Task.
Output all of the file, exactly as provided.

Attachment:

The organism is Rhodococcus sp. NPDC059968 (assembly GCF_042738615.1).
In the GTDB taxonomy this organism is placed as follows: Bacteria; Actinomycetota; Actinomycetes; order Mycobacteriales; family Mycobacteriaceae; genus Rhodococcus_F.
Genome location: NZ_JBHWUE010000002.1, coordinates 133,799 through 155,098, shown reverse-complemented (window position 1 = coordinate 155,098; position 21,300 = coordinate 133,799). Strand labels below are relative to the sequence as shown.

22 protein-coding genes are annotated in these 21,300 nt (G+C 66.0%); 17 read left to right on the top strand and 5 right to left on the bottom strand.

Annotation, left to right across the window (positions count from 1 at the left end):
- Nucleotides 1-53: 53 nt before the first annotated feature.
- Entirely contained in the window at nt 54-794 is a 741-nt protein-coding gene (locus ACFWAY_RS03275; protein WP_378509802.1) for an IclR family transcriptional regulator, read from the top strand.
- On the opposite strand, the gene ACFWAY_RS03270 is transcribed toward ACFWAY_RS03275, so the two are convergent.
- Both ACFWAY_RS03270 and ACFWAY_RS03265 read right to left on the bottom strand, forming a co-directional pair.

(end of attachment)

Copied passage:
The organism is Rhodococcus sp. NPDC059968 (assembly GCF_042738615.1).
In the GTDB taxonomy this organism is placed as follows: Bacteria; Actinomycetota; Actinomycetes; order Mycobacteriales; family Mycobacteriaceae; genus Rhodococcus_F.
Genome location: NZ_JBHWUE010000002.1, coordinates 133,799 through 155,098, shown reverse-complemented (window position 1 = coordinate 155,098; position 21,300 = coordinate 133,799). Strand labels below are relative to the sequence as shown.

22 protein-coding genes are annotated in these 21,300 nt (G+C 66.0%); 17 read left to right on the top strand and 5 right to left on the bottom strand.

Annotation, left to right across the window (positions count from 1 at the left end):
- Nucleotides 1-53: 53 nt before the first annotated feature.
- Entirely contained in the window at nt 54-794 is a 741-nt protein-coding gene (locus ACFWAY_RS03275; protein WP_378509802.1) for an IclR family transcriptional regulator, read from the top strand.
- On the opposite strand, the gene ACFWAY_RS03270 is transcribed toward ACFWAY_RS03275, so the two are convergent.
- Both ACFWAY_RS03270 and ACFWAY_RS03265 read right to left on the bottom strand, forming a co-directional pair.